As of Tuesday evening, more than 130 protests had either occurred or were planned for Tuesday in more than 30 states, the District of Columbia and at least three other countries, according to information compiled by CNN from organizers, media reports, social media and a site set up to help organize protest efforts.
Protests sprang up around the nation Monday night, after the announcement of the grand jury’s decision not to charge Ferguson police Officer Darren Wilson in Brown’s August 9 death.
Most were peaceful, compared with the protests in Ferguson. There, demonstrators set police vehicles ablaze and officers responded with round after round of tear gas, as well as shooting bean bags into the crowds.
In Minneapolis, students at several high schools staged sit-ins to protest the decision, the city’s public school district said in a statement.
“We will not discipline students for the act of protesting as long as the protest remains peaceful,” the district said. “However, prolonged sit-ins may result in an unexcused absence from class.”
In Richmond, Virginia, about 500 students turned out for a calm protest at Virginia Commonwealth University on Monday night, according to CNN iReporter Alexandria Cooper. “I am deeply saddened by the decision to not indict Officer Wilson,” she said.
In New York, a roving crowd accompanied by police wound its way through the city, surging to more than 1,000 in Times Square before heading toward the Upper West Side, CNN’s Miguel Marquez tweeted.
Police arrested a 21-year-old Brooklyn man after he allegedly threw red liquid resembling blood on police Commissioner William Bratton as Bratton walked through Times Square, CNN affiliate WABC reported.
Earlier in the evening, about 200 people flocked to Union Square, brandishing signs that read “Jail killer cops” and a large display, in lights: “Black lives matter.”
Protesters knocked down barricades and headed toward the West Village before turning north, accompanied by police.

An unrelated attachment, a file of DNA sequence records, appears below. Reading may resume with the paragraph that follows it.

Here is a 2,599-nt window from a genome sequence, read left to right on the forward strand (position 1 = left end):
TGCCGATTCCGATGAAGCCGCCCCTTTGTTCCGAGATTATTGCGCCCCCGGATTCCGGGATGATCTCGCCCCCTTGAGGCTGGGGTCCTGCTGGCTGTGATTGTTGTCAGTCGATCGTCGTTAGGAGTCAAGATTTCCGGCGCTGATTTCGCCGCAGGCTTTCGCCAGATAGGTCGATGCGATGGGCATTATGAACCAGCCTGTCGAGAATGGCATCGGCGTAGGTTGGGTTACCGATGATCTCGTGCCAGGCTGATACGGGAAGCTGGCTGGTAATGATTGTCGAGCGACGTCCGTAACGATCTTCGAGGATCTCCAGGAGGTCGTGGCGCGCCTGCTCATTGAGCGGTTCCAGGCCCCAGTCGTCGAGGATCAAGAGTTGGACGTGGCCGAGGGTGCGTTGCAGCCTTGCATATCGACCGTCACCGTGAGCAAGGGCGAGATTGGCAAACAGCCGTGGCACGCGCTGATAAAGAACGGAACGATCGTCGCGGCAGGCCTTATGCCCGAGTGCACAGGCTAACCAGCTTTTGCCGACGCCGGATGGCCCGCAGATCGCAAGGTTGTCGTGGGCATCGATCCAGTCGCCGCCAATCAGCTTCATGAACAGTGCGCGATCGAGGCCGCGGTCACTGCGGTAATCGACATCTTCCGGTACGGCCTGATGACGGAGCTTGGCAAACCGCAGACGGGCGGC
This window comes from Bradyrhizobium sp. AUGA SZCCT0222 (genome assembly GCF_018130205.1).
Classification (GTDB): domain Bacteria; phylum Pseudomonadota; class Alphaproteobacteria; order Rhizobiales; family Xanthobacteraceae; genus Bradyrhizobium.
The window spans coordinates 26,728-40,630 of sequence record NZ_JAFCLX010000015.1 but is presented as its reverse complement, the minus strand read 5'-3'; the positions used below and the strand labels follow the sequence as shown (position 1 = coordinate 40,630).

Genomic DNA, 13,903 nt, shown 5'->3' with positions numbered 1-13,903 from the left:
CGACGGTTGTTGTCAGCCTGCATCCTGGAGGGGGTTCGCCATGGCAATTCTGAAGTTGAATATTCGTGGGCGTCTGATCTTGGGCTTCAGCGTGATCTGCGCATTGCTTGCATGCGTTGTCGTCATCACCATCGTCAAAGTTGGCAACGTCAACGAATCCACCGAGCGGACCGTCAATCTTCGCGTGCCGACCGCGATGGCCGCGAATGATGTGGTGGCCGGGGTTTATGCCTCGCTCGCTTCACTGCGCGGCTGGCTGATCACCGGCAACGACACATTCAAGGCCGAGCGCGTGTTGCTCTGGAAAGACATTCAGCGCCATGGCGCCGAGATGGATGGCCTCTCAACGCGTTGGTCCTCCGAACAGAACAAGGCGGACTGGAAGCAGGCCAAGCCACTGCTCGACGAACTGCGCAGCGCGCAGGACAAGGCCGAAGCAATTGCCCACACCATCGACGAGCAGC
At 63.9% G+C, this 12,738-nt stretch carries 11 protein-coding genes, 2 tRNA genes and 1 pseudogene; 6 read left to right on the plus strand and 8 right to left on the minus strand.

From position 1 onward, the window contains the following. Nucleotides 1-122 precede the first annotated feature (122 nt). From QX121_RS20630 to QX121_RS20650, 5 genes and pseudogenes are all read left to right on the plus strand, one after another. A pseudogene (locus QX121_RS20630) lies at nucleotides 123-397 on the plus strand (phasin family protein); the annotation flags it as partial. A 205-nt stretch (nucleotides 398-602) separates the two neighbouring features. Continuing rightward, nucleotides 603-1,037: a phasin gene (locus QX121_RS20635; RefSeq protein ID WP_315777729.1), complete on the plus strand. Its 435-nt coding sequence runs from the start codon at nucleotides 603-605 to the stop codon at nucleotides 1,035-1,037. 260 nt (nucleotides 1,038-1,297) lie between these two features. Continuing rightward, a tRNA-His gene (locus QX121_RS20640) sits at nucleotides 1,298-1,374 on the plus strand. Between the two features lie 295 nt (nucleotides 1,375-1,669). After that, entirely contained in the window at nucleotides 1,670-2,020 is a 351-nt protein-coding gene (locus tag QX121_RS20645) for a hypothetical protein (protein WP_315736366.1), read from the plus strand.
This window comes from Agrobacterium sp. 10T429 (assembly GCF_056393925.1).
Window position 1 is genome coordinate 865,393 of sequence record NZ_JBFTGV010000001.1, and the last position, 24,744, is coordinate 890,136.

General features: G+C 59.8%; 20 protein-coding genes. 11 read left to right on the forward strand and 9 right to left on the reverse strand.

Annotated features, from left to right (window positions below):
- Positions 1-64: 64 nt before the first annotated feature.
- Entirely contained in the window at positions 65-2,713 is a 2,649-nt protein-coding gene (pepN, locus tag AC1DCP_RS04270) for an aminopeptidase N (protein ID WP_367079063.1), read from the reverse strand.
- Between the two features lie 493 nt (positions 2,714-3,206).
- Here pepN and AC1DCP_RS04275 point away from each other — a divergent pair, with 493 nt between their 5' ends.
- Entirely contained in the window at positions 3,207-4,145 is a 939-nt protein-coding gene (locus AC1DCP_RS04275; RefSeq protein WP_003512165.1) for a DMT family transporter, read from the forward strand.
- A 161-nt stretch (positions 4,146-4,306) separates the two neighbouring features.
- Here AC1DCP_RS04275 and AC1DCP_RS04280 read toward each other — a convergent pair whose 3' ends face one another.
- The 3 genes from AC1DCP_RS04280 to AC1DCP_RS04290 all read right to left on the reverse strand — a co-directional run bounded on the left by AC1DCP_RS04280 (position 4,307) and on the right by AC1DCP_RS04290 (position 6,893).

Emotions boiled over in Philadelphia, too.
“Shouts of ‘f— the police’ at word of no indictment,” a Philadelphia Inquirer reporter tweeted. “A man with the mic: ‘we don’t need to get mad.’ Others: ‘yes we do!’ ”
Two people were taken into custody, according to CNN affiliate WPVI. The protesters were arrested when a crowd tried to march onto Interstate 95, the station said.
In Oakland, California, shop owners posted signs in their windows that said “We support Michael Brown” as marchers took to the streets.
A crowd filled the intersection at 14th and Broadway, and some demonstrators lay down in chalk outlines, reports on social media showed. Later, they merged onto Interstate 580, shutting down traffic.
Some protesters stood on top of an unmarked police car and spray painted it, according to CNN affiliate KTVU.
In Seattle, anger turned to violence as protesters threw bottles, rocks and cans of food and fired a powerful firework toward police, according to CNN affiliate KIRO.
Five people were arrested, the station said, citing police.
“Same story every time, being black is not a crime,” protesters shouted, KIRO reported.
In Los Angeles, a city still scarred by the riots of 1992, silent protesters staged a demonstration at La Brea and Wilshire. On Tuesday, Los Angeles police said on Twitter that three people had been arrested in Ferguson-related protests. Later in the day, protesters blocked traffic on busy Crenshaw Avenue.
A group also assembled in front of the Colorado Capitol in Denver calling for nonviolence, according to CNN affiliate KMGH.
CNN’s Miguel Marquez, Rob Frehse and Bill Kirkos contributed to this report.